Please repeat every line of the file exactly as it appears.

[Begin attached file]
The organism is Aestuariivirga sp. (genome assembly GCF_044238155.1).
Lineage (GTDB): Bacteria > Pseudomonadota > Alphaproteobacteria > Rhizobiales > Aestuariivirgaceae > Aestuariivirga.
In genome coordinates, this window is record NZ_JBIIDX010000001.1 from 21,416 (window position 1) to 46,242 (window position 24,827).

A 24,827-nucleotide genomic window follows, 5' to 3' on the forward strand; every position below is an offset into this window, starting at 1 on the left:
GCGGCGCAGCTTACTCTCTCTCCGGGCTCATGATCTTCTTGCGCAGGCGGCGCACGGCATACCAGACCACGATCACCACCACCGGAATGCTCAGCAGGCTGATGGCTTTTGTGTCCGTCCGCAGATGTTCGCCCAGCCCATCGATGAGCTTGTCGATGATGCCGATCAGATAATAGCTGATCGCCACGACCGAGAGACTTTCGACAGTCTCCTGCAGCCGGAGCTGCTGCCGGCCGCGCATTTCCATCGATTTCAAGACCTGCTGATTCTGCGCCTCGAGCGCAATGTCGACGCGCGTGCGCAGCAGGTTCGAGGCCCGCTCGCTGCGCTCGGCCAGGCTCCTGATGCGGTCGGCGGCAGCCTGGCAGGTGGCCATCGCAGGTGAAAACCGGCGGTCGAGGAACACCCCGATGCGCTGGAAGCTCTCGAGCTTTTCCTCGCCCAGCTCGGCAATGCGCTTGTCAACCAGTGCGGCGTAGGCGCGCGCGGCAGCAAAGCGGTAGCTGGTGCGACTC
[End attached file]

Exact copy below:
The organism is Aestuariivirga sp. (genome assembly GCF_044238155.1).
Lineage (GTDB): Bacteria > Pseudomonadota > Alphaproteobacteria > Rhizobiales > Aestuariivirgaceae > Aestuariivirga.
In genome coordinates, this window is record NZ_JBIIDX010000001.1 from 21,416 (window position 1) to 46,242 (window position 24,827).

A 24,827-nucleotide genomic window follows, 5' to 3' on the forward strand; every position below is an offset into this window, starting at 1 on the left:
GCGGCGCAGCTTACTCTCTCTCCGGGCTCATGATCTTCTTGCGCAGGCGGCGCACGGCATACCAGACCACGATCACCACCACCGGAATGCTCAGCAGGCTGATGGCTTTTGTGTCCGTCCGCAGATGTTCGCCCAGCCCATCGATGAGCTTGTCGATGATGCCGATCAGATAATAGCTGATCGCCACGACCGAGAGACTTTCGACAGTCTCCTGCAGCCGGAGCTGCTGCCGGCCGCGCATTTCCATCGATTTCAAGACCTGCTGATTCTGCGCCTCGAGCGCAATGTCGACGCGCGTGCGCAGCAGGTTCGAGGCCCGCTCGCTGCGCTCGGCCAGGCTCCTGATGCGGTCGGCGGCAGCCTGGCAGGTGGCCATCGCAGGTGAAAACCGGCGGTCGAGGAACACCCCGATGCGCTGGAAGCTCTCGAGCTTTTCCTCGCCCAGCTCGGCAATGCGCTTGTCAACCAGTGCGGCGTAGGCGCGCGCGGCAGCAAAGCGGTAGCTGGTGCGACTC